C.Sustainable Egg Production Systems

The rush by retailers and food manufacturers to source their egg needs from cage-free facilities must consider these facts on sustainability.1.The cost to implement new barns for cage-free chickens needed is calculated at $45 perFor 200 million chickens, that’s a capital investment of $9 billion. Cage-free egg production costs are determined to be 36% higher* than conventional.


*Using conventional production as a baseline, aviary production was 36 percent higher in costs, reported the Coalition for Sustainable Egg Supply at the International Poultry Production and Processing Exposition, January 26, 2016.

 D.Animal Welfare and Husbandry

The Coalition for Sustainable Egg Supply reported at International Poultry Production and Processing Exposition in Atlanta, GA on January 26, 2016:

 1.Total accumulated mortality was highest in the aviary (cage-free) system (11.5 percent), due to aggressive pecking and cannibalism. It was 4.7 percent in conventional cages. This results from the hens establishing a pecking order among theirConventional cages reduces the size of this population and thus reduces the stress caused from pecking.2.Keel bone breakage was highest in the aviary system. Increased keel bone breakage was confirmed with New Research at the University of California-Davis. This new research study shows the majority of breast bone damage originates from collisions with perches in cage-free environments. Dr. Maja Makagon, assistant professor of applied animal behavior at University of California, Davis’ Department of Animal Science, noted the increased bone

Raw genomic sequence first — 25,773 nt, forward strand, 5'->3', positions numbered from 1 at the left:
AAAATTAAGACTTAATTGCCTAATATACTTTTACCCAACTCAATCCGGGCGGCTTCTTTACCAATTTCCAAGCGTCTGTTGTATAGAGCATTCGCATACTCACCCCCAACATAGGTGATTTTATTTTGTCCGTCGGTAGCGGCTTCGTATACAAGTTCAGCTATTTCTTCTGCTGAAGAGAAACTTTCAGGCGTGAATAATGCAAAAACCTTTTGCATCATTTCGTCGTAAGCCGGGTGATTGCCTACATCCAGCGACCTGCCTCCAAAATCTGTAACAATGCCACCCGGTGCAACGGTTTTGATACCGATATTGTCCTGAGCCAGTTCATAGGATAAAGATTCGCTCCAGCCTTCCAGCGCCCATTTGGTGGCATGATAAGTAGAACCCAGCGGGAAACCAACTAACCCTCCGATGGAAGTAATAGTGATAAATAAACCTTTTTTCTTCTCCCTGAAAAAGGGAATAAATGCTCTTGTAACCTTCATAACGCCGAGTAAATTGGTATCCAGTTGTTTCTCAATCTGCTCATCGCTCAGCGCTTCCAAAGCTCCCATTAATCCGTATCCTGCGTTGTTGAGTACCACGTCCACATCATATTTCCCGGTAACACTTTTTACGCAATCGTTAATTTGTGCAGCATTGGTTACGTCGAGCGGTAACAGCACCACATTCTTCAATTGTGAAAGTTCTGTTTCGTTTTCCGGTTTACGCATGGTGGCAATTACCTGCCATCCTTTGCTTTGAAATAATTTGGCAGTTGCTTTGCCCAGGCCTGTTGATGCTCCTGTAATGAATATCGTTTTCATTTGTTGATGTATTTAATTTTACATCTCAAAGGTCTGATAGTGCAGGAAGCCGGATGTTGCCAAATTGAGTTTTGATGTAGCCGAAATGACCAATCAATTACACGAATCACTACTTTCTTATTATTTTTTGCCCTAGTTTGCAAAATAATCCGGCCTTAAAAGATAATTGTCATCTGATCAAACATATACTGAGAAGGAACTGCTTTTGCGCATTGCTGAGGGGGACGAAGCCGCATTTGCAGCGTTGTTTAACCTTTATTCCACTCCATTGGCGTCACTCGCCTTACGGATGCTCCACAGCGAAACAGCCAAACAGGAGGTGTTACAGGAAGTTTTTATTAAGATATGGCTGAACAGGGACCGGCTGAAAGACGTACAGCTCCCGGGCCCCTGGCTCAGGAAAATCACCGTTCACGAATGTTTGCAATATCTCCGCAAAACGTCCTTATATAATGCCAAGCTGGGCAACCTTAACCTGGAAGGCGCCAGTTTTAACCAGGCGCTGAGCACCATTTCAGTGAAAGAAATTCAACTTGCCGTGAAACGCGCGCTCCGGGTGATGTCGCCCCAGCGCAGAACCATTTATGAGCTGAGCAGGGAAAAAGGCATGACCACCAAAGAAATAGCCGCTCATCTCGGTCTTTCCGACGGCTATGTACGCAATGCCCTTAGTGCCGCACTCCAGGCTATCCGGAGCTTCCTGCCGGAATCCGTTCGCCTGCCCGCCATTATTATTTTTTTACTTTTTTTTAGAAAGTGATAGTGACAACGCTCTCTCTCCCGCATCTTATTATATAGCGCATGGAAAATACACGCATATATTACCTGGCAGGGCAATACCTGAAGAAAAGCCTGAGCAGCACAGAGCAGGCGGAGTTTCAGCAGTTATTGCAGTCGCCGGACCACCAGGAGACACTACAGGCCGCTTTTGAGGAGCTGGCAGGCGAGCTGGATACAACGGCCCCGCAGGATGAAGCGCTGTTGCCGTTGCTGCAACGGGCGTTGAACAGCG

Don’t Wait to Join

The cost of produce cage-free eggs is 36% higher than conventional cages, but that increased cost is not being supported by consumers everywhere. This California reporter below says consumers not likely to pay $3.50-$4 per dozen for cage-free when regular eggs cost $1.33 per dozen.


See how NAEF has defended conventional caged systems by reading the stories on this website.






Stopping States From Regulating Commerce of Eggs

The National Pork Producers Council (NPPC) testified before the House Judiciary Committee July 25th and included in his testimony data from NAEF on egg prices in California compared to the rest of the nation. The hearing was to consider HR 2887 entitled "No Regulation without Representation Act of 2017" H.R. 2887, introduced by Rep. James Sensenbrenner (R-Wis.).  It’s objective is to stop states from adopting laws and regulations that ban the sale of out-of-state products that don’t meet their state’s criteria for production practices.


When asked by the staff of Congressional offices during the Capitol Hill visits July 19-20 if NAEF would support this legislation, we said we would, as it would benefit the nation’s egg farmers.  The bill was designed to address the growing problem of states regulating beyond their borders.  This hearing was directed at California's Prop 2 that regulates cage size for laying chickens and gestation stalls for sows as well as the recent ballet initiative that passed in Massachusetts.;utm_campaign=c34adcce6f-EMAIL_CAMPAIGN_2017_07_24&utm_medium=email&utm_term=0_ac0d35ef7c-c34adcce6f-40888829